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MMA wouldn’t be what it is without Kimbo

Kimbo Slice was far from a technically sound fighter, but he was one of the biggest draws in the sports history and helped make it a viable sport for broadcast companies to televise.

Kimbo Slice was far from a technically sound fighter, but he was one of the biggest draws in the sports history and helped make it a viable sport for broadcast companies to televise.

May 31, 2008 – Mixed Martial Arts was still very much in the underground stage. It was an outlaw sports still illegal in four states and barely in the general public’s mind. But Kimbo Slice headlined an EliteXC event against James Thompson on CBS that peaked at 7.281 million viewers during his fight. By comparison, the most viewed MMA fight in 2015 was the UFC’s Anthony ‘Rumble’ Johnson vs. Alexander Gustafsson fight on Fox that peaked at 3.646.

Nobody will ever misremember Slice, real name Kevin Ferguson, as a great fighter, but he made MMA a viable option for broadcast television.

When internet video sharing website YouTube was created, Slice became the original internet star as his backyard street brawls became viral hits. And from those fights we saw an immigrant from the Bahamas, who once lived in his 1987 Nissan Pathfinder for a month, who got by as a bouncer for a strip club and occasionally as a limousine driver and bodyguard for a pornography production company, turn into one of the biggest draws in combat sports.

From those fights fights Slice got to become a professional athlete. He won his first MMA exhibition in 2007 when he choked out former Olympic gold medal boxer Ray Mercer and then made his official debut a few months later. With back-to-back victories inside the first minute because of his excessively hard punches, including a submission by punches in his first official fight, Slice became more and more a must-see star and led to CBS negotiating a television contract with EliteXC to televise their fights on Saturday night.

And still to this day, despite the continued growth of the sport and mainstream appeal of fighters like Ronda Rousey and Conor McGregor, no fight has had ratings come close to approaching Kimbo’s first televised fight. And when he move to the UFC it was a huge deal. The Ultimate Fighter 10 Finale he participated in drew 3.7 million viewers, but peaked when he fought Houston Alexander with 5.2 million viewers.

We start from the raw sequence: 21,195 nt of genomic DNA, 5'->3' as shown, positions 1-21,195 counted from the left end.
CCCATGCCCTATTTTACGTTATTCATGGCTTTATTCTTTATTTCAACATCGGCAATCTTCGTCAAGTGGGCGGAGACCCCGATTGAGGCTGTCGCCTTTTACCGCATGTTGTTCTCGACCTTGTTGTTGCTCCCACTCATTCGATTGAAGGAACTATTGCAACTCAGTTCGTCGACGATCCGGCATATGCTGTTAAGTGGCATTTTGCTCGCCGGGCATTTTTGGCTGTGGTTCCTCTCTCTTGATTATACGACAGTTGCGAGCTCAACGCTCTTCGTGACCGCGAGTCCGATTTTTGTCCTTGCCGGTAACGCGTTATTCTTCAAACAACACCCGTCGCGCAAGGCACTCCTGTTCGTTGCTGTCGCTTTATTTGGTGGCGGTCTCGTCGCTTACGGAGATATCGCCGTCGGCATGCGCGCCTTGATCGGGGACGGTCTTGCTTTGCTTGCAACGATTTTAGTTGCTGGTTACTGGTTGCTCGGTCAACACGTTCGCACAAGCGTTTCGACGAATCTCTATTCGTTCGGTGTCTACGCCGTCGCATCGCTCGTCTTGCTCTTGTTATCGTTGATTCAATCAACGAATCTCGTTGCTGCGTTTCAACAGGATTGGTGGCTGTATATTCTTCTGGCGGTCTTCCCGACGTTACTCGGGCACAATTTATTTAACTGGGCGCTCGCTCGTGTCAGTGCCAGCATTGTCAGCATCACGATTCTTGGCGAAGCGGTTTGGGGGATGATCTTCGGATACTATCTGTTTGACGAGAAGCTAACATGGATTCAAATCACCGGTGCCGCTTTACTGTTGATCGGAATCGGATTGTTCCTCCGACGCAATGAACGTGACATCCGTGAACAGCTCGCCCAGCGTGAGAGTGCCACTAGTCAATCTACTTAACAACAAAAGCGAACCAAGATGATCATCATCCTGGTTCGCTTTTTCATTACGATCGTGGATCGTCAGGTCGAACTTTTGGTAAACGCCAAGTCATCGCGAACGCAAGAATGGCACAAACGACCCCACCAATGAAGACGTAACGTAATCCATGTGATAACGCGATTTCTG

After a five-year absence from the cage, that still remained a huge draw. Scott Coker brought Slice back into MMA into professional fighting at a headliner for Bellator and when he made his promotional debut against, he set an all-time viewership record for Bellator 138 with a 24-percent increase and beat that in his last fight against Dada 5000, a complete unknown in the world of MMA, at Bellator 149. His fight against Dada 5000 is the most viewed fight in Bellator history.

By no means was Slice a tremendous fighter; he was horribly flawed, but he had the ‘it’ factor, and the look. He is the image you get when you think of a professional fighter. He had a shredded physique and massive arms. He had a grizzled look with a big beard and gold teeth and had incredible strength in his punched. He looked threatening and looked violent. He equaled ratings and was one of the first truly mainstream professional fighters were was.

Our of the fighting scene, everybody has said how humble he actually was. Everybody has described him as a nice family man who had six kids he truly loved and looked after. He just found a very interesting way to turn street fighting into a career as a highly-paid professional fighter and along with it, helped lead MMA into something that could be a viable option for broadcast television companies to televise.

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Corey Johns

Editor in Chief
You could say Corey was born to become a sports journalist. His father won a national championship coaching college soccer. His mother is a baseball fanatic who hasn't missed seeing an Orioles game since 1983 (literally, sometimes it's annoying). His great uncle was a big-time boxing promoter and his maternal grandfather was once a department head at the Baltimore Sun. Basically, sports and journalism run through his blood. He played just about every little league sports there was when he was a kid and was a multi-sport athlete in high school; even playing in the first-ever high school sanction Rugby game in the country. Eventually he retired from sports as an undefeated Maryland state Rugby champion as a high school senior. Perhaps lack of athletic talent has more to do with the retirement, but he will tell you that it more had to do with a great desire to jump right into media. Upon his graduation from University of Maryland, Baltimore County as a triple communications major, Corey started the So Much Sports network and has continued to grow his websites and continues to work to make them premier sports media outlets.

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